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Was there room for Jack? The most controversial prop in cinema sells for $700,000.


Leonardo DiCaprio and Kate Winslet may have starred the protagonists of “Titanic,” but many fans of the 1997 blockbuster consider an ornate piece of driftwood to be the film’s hero.

It was at the top of this wooden panel (often mistaken for a door) that the fictional Rose promised Jack “I’ll never let go”, before hanging on for her life as she – spoiler warning – looked on her frozen buddy sank into the ocean while she floated to survival.

Last week, this piece of Hollywood history resurfaced at an auction in Dallas where it beat out Harrison Ford’s iconic whip from the “Indiana Jones” franchise ($525,000) and the ax that Jack Nicholson’s Jack Torrance held up in “The Shining” ($125,000) as the most expensive item in a four-day memorabilia auction sold by Planet Hollywood.

The winning bid for the balsa wood prop called “Hero Floating Wood Panel”: $718,750.

Heritage Auctions, which manages a line of expensive collectibles, said in a statement that the Treasures From Planet Hollywood event was its most successful movie prop auction, bringing in a total of $15.68 million. dollars; it ranks among the highest-grossing Hollywood memorabilia auctions in the industry’s history.

“The extraordinary success of this auction proves what I have known all along: the interest and appetite for modern film props and costumes – all of which were once exhibited at Planet Hollywoods around the world or were part of their legendary archives – is deep, deep. and insatiable,” Heritage Auctions Executive Vice President Joe Maddalena said in a statement.

Bidding on the prop started at $60,000 and topped $700,000 in six minutes, with the auctioneer enticing potential bidders by reminding them of the prop’s importance to the plot.

“That’s it, it’s goodbye,” said the auctioneer. “Before this scene, it was an adventurous love story! Now it becomes the tragic love story, Romeo and Juliet.

In the crucial and much-dissected scene, Rose and Jack’s characters grab the floating debris and attempt to hoist themselves onto it before it flips over. Then, Jack helps Rose climb onto the sign as it floats in the water, clinging to the edge.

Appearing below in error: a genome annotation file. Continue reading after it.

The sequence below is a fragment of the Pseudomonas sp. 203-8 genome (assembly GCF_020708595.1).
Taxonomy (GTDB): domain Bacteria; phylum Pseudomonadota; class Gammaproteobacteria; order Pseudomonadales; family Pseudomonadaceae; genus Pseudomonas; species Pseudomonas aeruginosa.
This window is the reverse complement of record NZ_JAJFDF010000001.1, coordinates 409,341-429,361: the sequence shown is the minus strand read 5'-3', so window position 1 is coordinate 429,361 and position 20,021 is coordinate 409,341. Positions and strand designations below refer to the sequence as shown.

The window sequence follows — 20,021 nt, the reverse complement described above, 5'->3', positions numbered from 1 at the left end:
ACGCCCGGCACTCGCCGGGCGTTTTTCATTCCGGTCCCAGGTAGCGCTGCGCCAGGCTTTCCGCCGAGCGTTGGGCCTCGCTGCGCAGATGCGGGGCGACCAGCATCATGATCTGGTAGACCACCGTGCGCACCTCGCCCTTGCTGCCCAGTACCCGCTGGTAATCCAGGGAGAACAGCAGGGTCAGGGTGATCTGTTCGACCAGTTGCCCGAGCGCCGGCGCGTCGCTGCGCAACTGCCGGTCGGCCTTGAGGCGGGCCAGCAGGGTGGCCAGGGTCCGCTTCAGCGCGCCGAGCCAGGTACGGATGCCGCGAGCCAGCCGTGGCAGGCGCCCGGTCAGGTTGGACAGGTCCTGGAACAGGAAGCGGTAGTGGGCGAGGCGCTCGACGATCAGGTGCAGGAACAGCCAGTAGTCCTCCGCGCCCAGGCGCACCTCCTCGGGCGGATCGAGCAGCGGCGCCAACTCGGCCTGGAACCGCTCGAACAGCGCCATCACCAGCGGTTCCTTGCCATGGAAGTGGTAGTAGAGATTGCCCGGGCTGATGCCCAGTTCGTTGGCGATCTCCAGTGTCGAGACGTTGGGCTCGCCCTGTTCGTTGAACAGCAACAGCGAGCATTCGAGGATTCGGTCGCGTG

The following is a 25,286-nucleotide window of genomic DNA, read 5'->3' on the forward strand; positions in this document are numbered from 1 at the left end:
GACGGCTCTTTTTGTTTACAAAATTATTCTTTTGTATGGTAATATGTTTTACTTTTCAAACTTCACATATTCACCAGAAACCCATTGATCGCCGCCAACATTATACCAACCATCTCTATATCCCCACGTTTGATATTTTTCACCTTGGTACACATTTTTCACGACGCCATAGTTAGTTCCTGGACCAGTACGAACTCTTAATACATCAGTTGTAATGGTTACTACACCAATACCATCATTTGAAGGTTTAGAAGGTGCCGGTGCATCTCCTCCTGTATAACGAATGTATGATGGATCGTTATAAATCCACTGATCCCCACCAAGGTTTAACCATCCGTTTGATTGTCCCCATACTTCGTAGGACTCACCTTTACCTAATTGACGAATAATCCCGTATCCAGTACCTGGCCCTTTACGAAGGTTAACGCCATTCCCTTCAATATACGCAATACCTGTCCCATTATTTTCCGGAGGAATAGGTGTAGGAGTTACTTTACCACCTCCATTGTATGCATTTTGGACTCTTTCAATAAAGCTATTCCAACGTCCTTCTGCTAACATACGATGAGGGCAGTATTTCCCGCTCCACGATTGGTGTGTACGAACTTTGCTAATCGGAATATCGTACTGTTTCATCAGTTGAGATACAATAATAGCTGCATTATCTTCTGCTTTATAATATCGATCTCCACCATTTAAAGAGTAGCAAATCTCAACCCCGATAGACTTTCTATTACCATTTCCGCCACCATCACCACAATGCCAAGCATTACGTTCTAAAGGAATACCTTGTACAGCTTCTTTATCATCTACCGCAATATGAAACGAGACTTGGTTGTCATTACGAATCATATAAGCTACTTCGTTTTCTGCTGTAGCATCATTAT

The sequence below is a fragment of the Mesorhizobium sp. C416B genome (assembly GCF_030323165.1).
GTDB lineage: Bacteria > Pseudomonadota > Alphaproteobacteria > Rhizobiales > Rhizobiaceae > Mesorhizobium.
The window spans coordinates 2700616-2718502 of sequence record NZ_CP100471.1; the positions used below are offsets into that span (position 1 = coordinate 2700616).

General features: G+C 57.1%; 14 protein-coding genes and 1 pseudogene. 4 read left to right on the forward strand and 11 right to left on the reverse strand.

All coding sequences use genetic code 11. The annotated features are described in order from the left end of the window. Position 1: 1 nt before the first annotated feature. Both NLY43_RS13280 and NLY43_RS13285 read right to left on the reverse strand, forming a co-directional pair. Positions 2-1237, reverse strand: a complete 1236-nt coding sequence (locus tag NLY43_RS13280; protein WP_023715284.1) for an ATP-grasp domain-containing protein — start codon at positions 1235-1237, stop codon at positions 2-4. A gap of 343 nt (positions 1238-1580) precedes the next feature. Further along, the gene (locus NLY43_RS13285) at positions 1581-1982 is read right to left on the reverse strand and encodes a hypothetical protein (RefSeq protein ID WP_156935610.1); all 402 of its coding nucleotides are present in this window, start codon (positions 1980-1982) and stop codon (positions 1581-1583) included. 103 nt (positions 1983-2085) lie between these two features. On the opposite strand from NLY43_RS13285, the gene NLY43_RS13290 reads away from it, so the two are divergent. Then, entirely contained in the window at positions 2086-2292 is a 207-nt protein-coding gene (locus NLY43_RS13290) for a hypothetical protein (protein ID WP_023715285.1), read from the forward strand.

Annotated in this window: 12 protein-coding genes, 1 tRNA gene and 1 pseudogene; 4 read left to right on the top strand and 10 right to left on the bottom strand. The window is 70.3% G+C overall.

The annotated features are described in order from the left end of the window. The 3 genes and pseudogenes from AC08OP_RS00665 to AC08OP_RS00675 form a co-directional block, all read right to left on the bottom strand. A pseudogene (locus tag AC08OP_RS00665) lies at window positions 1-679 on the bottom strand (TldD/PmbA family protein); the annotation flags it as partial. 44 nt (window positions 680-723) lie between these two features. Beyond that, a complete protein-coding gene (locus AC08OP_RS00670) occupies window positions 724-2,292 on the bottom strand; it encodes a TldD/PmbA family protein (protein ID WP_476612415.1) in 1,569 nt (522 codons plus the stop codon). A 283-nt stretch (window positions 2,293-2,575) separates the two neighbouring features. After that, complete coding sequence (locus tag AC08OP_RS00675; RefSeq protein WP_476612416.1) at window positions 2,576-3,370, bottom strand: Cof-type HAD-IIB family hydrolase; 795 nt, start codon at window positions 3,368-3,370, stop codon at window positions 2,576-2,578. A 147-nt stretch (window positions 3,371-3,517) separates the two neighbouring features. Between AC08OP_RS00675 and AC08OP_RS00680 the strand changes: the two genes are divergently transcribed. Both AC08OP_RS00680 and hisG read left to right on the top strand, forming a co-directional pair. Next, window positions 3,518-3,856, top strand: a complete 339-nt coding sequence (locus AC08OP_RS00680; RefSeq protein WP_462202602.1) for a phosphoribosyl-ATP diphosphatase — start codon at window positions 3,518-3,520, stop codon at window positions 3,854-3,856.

This polarizing scene has prompted fans over the years to speculate that the panel was large enough to accommodate both Rose and Jack and that DiCaprio’s character could have lived on if only Rose had made room.

Director James Cameron tried to put an end to the criticism, telling the Daily Beast in 2017: “Look, it’s very, very simple: you read page 147 of the script and it says: ‘Jack leaves the picture and gives her his place so that she can survive.’ »

Cameron has returned to the controversy several times over the years, even appearing on “MythBusters“, where the show’s hosts did an experiment to prove that if the characters tied Rose’s life jacket under the door for added buoyancy, then supported their bodies more upright on the board, both would have survived.

“The script says Jack dies. He has to die,” Cameron said in the episode. “So maybe we made a mistake, and the board should have been a little bit smaller, but the guy is falling.”

Cameron’s remarks did little to quell internet chatter, so in 2023 he attempted to put an end to the problem for good by commission a study to definitively prove that only one of the characters could have survived.

In a interview with the Toronto Sun, Cameron detailed a study that used stuntmen and hypothermia experts to recreate the scene from the film – an experiment timed for the release of a remastered version of the film.

For all the interest the panel has inspired from a fictional story, the prop itself is based on an actual artifact from the Titanic. Cameron had the item designed to resemble original paneling after visiting the Maritime Museum of the Atlantic in Nova Scotia, according to the Canadian museum. website. Researchers believe the wood came from an oak panel that surrounded the door frame above the entrance to the Titanic’s first class lounge.

What caused the winning bidder to pay more than $700,000 for a balsa wood accessory remains a mystery. The winner, who was present at Heritage’s Dallas headquarters for the auction, was addressed by the auctioneer only as “Mr.” Green.”


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